In generating system heads curves for an in-line booster PS I'm getting results that show a odd curve where the head actually reduces at higher flows under certain time steps in my EPS model. The elevated storage tanks in this system are all at the same overflow, on both the suction and discharge of the PS, but we are pumping to an area further at the extreme ends of the system. There are several elevated storage tanks on both sides of the PS. What I have found is that the time steps when the system curve has this odd behavior is at times when the tank on the discharge side of the PS, closest to the PS, is completely (does the model automatically assume an altitude valve in this instance?). I still cannot explain why the system curve behaves this way even with the downstream tank full. I've attached a picture of the system head curves, I've generated several for various time steps, so some of the them look typical, but seven or so that don't are all in a period of the EPS with that tank completely full. I appreciate any help on these system curves.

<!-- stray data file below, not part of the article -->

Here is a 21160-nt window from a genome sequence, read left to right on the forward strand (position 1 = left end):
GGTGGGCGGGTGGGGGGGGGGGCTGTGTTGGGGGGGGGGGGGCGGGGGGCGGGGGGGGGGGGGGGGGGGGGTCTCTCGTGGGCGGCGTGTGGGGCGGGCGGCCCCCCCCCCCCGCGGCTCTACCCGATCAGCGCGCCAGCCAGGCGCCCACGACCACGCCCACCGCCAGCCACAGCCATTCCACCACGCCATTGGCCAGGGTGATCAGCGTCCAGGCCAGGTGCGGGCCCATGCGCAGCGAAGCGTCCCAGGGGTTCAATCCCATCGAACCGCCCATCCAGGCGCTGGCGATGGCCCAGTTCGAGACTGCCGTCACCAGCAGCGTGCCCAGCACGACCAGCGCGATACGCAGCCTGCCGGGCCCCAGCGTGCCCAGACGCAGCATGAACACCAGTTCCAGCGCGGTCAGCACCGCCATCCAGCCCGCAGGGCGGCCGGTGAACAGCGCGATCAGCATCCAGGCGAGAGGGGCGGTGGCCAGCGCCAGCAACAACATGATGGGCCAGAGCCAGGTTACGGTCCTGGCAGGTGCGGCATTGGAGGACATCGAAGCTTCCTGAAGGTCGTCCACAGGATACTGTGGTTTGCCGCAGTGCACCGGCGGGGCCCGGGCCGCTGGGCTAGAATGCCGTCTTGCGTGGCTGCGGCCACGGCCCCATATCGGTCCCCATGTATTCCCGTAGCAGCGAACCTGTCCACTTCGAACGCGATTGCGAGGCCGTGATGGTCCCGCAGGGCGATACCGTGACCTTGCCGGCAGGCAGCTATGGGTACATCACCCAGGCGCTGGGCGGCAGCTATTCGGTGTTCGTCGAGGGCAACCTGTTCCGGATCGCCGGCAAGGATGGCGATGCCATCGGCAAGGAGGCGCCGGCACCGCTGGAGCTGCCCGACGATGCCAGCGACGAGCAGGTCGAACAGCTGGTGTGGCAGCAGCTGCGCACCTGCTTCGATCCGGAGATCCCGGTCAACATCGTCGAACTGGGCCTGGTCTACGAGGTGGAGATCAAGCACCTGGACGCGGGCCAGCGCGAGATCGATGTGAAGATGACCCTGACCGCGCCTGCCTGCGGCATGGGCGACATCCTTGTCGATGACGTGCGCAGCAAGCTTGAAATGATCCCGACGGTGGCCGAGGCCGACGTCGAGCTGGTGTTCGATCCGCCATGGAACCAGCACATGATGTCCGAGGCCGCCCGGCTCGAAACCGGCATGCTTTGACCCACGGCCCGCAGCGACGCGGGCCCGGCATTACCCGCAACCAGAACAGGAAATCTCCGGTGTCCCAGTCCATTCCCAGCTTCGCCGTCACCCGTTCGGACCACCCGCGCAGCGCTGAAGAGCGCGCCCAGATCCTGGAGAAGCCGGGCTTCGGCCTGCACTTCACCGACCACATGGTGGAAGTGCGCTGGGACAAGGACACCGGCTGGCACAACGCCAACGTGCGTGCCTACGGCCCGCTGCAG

Usually a kink in the curve like this indicates that there has been some discrete change in the system. It may be a PRV or other valve changing position of a different pump is kicking off.
You're right in suspecting the tank filling and then shutting off as the cause.That tank may fill at an HGL of say 100 ft. When it fills and shuts off, the next highest tank controlling the HGL may be at 90 ft.
One test you can run is to change those tanks into reservoirs and see what happens.
The theory behind system head curves is that you have the same conditions for the full range of flows. If the system changes, that assumption is violated.
Answer Verified By: Brian White
Just to close the loop on this discussion - I have documented some of Tom's advice in the "troubleshooting" section of the System Head Curves article
Jesse DringoliTechnical Support Manager, OpenFlows ProductsBentley Communities Site AdministratorBentley Systems, Inc.